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Floods pour into Brisbane; 20,000 homes in danger
Question of the Day
Energex, the city’s main power company, said it would switch off electricity to some parts of the city starting Wednesday as a precaution against electrocution. Almost 70,000 homes were without power across Queensland by Wednesday afternoon, Ms. Bligh said.
“I know that this is going to be very difficult for people,” Ms. Bligh said. “Can I just stress: Electricity and water do not mix. We would have catastrophic situations if we didn’t shut down power.”
Darren Marchant spent all day moving furniture and other household goods to the top floor of his home, near the river in the low-lying Brisbane suburb of Yeronga, which is expected to be inundated. He and two neighbors watched in awe as dozens of expensive boats and pontoons drifted past.
“We were watching all kinds of debris floating down the river — one of the [neighbor’s] pontoons just floated off,” he said Wednesday. “It was amazing.”
For weeks, the flooding had been a slow-motion disaster, devastating wide swaths of farmland and small towns. On Monday, the crisis took a sudden, violent turn, with a cloudburst sending a raging torrent down the Lockyer Valley west of Brisbane. Houses were washed from their foundations and cars tossed about like bath toys in what Police Commissioner Bob Atkinson described as “an inland instant tsunami.”
Hundreds had to be rescued by helicopter Tuesday and emergency vehicles were moving into the worst-hit parts of the valley on Wednesday. Ms. Bligh warned that the death toll would likely rise as rescue officials gained access to the devastated areas.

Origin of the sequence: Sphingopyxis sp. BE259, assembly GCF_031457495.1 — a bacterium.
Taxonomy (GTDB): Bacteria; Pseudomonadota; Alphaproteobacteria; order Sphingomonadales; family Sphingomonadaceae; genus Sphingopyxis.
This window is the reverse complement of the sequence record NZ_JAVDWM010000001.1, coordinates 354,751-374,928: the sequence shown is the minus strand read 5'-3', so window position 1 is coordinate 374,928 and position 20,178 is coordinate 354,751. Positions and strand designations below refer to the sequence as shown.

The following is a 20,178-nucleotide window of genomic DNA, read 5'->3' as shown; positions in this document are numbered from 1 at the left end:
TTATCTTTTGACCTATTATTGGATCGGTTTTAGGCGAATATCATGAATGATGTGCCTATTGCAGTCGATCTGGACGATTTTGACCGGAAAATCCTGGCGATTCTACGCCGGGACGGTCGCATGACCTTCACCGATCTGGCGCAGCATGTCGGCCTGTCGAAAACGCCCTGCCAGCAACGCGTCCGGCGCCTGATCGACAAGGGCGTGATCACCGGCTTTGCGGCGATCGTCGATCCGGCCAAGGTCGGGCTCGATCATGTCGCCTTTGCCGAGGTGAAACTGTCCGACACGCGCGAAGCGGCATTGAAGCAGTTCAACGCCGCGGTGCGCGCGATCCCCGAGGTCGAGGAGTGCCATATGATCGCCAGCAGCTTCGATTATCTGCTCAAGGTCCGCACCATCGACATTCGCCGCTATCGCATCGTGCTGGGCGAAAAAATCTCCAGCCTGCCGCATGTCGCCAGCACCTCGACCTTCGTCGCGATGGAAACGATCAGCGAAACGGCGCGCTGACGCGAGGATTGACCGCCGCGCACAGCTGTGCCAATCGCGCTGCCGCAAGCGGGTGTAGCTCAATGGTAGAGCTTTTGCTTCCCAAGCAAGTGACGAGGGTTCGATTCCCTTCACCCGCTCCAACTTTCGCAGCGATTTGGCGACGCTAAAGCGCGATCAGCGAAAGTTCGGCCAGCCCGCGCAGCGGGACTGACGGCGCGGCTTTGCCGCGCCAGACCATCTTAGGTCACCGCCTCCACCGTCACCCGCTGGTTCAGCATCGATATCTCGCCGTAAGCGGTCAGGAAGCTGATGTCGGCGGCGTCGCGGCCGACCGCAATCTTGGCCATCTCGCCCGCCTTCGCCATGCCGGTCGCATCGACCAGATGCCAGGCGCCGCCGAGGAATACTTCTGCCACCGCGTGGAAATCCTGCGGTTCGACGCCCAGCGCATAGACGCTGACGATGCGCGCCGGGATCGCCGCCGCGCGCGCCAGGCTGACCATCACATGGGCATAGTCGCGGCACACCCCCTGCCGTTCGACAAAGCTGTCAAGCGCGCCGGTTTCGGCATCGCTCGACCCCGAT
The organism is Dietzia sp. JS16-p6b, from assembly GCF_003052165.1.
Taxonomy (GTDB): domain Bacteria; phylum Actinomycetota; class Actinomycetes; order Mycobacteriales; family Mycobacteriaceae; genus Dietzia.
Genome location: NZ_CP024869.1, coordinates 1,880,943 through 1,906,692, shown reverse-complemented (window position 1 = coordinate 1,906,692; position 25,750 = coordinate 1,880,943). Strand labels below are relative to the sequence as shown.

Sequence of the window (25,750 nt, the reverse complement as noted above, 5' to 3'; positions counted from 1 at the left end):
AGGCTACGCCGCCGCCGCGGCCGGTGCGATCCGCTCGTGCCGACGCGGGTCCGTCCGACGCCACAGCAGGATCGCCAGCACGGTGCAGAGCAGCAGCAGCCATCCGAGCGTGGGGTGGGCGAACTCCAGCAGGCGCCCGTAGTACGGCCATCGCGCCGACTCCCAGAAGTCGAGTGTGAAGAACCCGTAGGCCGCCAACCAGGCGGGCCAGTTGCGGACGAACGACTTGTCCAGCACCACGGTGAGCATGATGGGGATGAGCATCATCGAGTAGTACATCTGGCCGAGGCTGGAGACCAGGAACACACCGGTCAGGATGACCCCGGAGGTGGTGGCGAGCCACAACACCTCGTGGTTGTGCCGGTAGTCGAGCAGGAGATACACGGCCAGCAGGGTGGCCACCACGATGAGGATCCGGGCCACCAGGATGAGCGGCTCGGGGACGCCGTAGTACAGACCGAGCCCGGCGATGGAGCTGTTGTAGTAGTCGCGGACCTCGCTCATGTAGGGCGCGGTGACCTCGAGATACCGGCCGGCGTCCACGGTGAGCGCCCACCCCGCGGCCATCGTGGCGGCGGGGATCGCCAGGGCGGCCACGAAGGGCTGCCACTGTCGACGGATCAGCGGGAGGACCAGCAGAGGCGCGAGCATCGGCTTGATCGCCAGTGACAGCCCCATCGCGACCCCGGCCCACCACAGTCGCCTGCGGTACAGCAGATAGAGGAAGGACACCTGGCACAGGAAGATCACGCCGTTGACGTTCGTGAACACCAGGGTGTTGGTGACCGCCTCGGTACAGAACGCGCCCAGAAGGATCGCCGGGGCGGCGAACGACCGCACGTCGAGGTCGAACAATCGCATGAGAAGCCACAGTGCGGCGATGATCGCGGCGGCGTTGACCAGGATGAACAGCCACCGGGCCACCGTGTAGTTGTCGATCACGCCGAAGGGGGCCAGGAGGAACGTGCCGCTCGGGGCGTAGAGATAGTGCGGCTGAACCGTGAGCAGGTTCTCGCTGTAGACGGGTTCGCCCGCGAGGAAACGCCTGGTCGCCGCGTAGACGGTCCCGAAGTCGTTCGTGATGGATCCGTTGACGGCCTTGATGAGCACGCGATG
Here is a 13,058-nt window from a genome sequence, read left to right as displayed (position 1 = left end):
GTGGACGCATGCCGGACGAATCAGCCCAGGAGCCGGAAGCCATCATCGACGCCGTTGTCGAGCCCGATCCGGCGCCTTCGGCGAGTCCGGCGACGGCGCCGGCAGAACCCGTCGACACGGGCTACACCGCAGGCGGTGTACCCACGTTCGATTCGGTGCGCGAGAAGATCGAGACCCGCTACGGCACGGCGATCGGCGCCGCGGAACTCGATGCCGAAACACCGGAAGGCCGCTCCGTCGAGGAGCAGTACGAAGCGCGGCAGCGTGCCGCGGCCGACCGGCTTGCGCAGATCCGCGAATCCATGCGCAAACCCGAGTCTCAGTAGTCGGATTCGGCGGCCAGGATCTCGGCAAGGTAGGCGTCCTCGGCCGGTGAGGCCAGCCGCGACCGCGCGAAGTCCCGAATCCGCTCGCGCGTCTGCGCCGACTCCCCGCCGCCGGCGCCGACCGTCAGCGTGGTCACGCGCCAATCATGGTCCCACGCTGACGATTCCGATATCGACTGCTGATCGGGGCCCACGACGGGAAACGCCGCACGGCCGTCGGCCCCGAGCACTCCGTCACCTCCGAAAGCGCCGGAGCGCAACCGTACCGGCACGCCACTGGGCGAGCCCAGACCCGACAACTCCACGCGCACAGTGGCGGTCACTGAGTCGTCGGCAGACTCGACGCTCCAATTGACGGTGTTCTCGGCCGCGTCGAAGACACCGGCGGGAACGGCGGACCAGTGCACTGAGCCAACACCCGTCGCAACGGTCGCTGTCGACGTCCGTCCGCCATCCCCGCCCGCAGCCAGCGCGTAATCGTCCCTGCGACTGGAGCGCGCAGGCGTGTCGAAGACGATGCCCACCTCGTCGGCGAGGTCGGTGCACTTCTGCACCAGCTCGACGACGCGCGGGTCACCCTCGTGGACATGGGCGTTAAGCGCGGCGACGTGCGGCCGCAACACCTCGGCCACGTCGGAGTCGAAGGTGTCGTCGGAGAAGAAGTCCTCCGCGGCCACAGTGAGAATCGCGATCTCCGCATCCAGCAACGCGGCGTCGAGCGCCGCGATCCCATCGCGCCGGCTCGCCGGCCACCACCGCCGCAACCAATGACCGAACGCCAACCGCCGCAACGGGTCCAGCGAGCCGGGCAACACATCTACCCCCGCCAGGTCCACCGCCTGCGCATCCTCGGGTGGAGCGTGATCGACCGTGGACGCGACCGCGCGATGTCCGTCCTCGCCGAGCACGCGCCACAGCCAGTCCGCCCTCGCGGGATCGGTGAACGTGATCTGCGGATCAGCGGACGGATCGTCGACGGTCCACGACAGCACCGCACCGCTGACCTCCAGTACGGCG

In the Lockyer Valley town of Grantham, entire houses that had been swept off their foundations sat in sodden heaps of jumbled debris. Waters that had submerged a railway bridge receded, exposing an avalanche of twisted wreckage caught in its foundation: furniture, a “for sale” sign, a child’s swing set, even a dead cow.
The city of Ipswich, home to about 15,000 people, was swamped Wednesday by the water heading Brisbane’s way. By the afternoon, 3,000 properties had been inundated, and 1,100 people had fled to evacuation centers, Mayor Paul Pisasale said. Video from the scene showed horses swimming through the brown waters, pausing to rest their heads on the roof of a house — the only dry spot they could reach.
Steph Stewardson, a graphic designer, said there was an exodus from Brisbane’s downtown around lunchtime Tuesday with people streaming out of skyscrapers as the river broke its banks. Ms. Stewardson, 40, hopped in her car and crossed the swollen river to collect her dog, Boo, from daycare while waters started covering the boardwalk stretching along its banks.
Ms. Stewardson took shelter in her house and plans to stay there — for now.
“I’m about 800 meters (half a mile) from the river on a hill, so I think it’s going to be OK,” she told the Associated Press.
Gelineau reported from Sydney.
By Matt Kibbe
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